Community medicine training consists of a bit of family medicine and a bit of public health- with no advanced competencies on either. Family medicine is now an established discipline with its own scholarly niche, a clear generalist approach towards clinical care rooted in the philosophy of primary care. Public health developed outside medical universities, and global scholarly work has meant it has a strong but continually evolving philosophical basis. Both family medicine and public health have some commonalities – they do not shy away from integrating concepts from various disciplines; are collaborative in nature; and its post-graduates are job-ready. Community medicine on the other end has been not able to move away from the clinical lens and has no clear philosophical leanings. Surely teaching medical students alone cannot be an enough justification for continued investment on community medicine.
The full article in Journal of Family Medicine & Primary Care is available open access here .
Surgeons and health activists have called on the Indian government to make the practice of unbanked direct blood transfusion legal again to meet the needs of people living in rural areas.
The Association of Rural Surgeons of India, Jan Swasthya Sahyog (JSS), a non-governmental organisation serving in rural and tribal areas, and the Christian Coalition for Health in India say that unbanked direct blood transfusions (UDBTs) are vital in some parts of India. UDBT involves testing potential donors for blood type and screening the blood for infections and then transfusing directly to the patient without any banking or storage.
The much deliberated and long awaited Mental Healthcare Bill was introduced to the Rajya Sabha, the upper house of India’s parliament, in the third week of August.
The bill, intended to replace 1987 legislation, includes provisions to decriminalise attempts at suicide and supports advanced directives to allow people to express how they would like to be treated should they lose the mental capacity to make decisions for themselves.
India has been a pioneer among developing nations in identifying mental health as an important issue. It launched the National Mental Health Programme in 1982 to increase accessibility to “minimum healthcare for all” …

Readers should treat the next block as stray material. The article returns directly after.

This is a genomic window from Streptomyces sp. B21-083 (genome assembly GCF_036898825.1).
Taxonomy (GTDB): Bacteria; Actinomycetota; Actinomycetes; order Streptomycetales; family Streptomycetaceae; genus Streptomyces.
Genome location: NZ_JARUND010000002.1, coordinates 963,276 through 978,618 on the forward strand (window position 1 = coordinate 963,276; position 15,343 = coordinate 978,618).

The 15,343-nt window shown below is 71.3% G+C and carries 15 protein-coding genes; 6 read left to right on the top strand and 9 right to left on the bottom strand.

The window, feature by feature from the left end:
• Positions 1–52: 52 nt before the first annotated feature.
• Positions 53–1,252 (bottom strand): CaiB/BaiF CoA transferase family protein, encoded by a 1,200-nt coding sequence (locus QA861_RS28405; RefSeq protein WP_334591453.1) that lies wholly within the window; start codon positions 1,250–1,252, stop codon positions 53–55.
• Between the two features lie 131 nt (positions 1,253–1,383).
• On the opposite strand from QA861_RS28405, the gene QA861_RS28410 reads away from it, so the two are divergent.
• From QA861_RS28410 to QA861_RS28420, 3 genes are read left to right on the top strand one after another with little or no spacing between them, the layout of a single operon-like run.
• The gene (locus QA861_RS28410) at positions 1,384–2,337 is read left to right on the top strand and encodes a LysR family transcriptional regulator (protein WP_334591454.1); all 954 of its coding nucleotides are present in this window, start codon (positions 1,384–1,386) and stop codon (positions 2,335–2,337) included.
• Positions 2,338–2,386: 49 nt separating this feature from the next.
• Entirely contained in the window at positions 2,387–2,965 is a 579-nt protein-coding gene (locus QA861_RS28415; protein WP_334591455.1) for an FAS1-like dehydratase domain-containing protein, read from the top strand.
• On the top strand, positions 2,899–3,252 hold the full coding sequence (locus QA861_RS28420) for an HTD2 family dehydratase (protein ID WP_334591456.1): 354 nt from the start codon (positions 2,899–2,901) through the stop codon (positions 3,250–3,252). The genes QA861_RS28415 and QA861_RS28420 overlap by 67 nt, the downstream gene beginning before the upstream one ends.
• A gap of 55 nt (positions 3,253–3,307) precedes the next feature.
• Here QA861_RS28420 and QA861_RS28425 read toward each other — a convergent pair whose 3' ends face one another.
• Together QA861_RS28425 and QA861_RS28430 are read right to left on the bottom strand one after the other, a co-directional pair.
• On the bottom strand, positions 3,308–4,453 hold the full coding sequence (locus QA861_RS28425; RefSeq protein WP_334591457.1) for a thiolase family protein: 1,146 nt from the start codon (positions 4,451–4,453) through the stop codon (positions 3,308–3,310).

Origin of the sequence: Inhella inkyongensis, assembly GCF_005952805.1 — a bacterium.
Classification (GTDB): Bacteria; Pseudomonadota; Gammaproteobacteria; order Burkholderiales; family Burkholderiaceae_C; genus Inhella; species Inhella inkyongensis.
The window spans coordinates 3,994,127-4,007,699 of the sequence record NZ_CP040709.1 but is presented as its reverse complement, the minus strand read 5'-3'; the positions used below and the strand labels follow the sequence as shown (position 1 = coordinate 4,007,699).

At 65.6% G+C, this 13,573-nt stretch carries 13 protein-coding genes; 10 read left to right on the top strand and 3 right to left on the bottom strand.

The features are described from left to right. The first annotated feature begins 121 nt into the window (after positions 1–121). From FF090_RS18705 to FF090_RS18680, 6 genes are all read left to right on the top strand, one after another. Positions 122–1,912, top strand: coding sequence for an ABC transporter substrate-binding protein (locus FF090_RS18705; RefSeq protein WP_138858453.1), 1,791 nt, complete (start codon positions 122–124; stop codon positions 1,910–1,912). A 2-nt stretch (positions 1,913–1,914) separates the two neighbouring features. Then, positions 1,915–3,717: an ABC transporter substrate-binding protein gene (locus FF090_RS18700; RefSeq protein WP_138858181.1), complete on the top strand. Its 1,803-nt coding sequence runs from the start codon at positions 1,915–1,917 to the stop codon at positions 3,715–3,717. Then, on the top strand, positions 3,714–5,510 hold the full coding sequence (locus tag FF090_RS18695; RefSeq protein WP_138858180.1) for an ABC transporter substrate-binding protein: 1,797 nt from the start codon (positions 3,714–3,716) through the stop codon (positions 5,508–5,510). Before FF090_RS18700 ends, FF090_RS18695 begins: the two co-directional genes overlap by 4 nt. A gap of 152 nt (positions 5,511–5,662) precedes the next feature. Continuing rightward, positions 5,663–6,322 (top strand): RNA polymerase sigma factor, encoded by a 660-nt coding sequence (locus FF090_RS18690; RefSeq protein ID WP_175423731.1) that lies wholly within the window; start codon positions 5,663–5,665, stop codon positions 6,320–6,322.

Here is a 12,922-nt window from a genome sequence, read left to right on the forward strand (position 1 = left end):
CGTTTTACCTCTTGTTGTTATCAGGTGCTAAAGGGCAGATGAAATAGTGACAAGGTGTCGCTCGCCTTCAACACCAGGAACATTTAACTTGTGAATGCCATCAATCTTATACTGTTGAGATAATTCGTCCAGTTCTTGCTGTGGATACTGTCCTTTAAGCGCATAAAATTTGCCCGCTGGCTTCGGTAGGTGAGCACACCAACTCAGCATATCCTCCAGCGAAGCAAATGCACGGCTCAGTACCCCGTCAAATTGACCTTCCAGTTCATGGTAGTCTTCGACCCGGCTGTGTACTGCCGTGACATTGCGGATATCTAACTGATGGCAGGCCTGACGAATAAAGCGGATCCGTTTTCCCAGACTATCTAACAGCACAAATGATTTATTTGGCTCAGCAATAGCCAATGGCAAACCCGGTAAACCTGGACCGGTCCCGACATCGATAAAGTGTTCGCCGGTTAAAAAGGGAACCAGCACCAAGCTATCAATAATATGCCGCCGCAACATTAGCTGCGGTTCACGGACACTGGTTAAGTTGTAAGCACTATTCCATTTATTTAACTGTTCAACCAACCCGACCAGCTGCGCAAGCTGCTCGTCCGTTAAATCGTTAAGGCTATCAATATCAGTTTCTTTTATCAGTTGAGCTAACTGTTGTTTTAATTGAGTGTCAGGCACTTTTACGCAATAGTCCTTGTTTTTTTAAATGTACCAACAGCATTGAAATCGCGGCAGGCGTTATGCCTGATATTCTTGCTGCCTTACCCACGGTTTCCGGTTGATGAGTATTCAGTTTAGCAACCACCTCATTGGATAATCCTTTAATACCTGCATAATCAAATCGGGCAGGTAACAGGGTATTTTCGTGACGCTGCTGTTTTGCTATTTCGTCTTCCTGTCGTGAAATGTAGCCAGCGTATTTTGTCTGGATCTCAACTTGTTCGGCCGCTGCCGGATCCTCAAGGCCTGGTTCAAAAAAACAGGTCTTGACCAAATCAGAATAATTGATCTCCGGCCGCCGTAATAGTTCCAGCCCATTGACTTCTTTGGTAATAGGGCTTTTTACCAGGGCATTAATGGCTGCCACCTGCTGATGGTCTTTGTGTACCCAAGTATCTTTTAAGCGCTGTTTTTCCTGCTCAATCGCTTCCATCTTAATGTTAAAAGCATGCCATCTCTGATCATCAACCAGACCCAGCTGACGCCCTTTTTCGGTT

Read the full article by Dr. Soumyadeep B at the British Medical Journal here
The Indian Academy of Pediatrics has called for doctors working in the private sector to report adverse events after immunisations to the national surveillance system to ensure more complete vaccine safety data.
In a position paper published in Indian Pediatrics, the academy said that the adverse event following immunization (AEFI) surveillance system run by the government needed to be strengthened by including reports from the private sector.1
India has one of the largest universal immunisation programmes in the world, with 26 million babies born every year. Approximately …Read the full article by Dr. Soumyadeep B at British Medical Journal
“More than 50% of all medicines are prescribed, dispensed or sold inappropriately, and half of all patients fail to take medicines correctly.” WHO Fact Sheet 2012
So why do half of all patients fail to take medicines correctly?
Issues of adherence are different depending on whether the condition in acute chronic. For example, it is extremely common for patients to fail to take the complete course of antibiotics for an acute infection, thereby predisposing to antibiotic resistance. For background on adherence in relation to chronic conditions, you can freely download the WHO publication ‘Adherence to Long-term Therapies’ (1.5Mb): (Open Access)
Here are the “Take-home messages” (reproduced from the report):
1. Poor adherence to treatment of chronic diseases is a worldwide problem of striking magnitude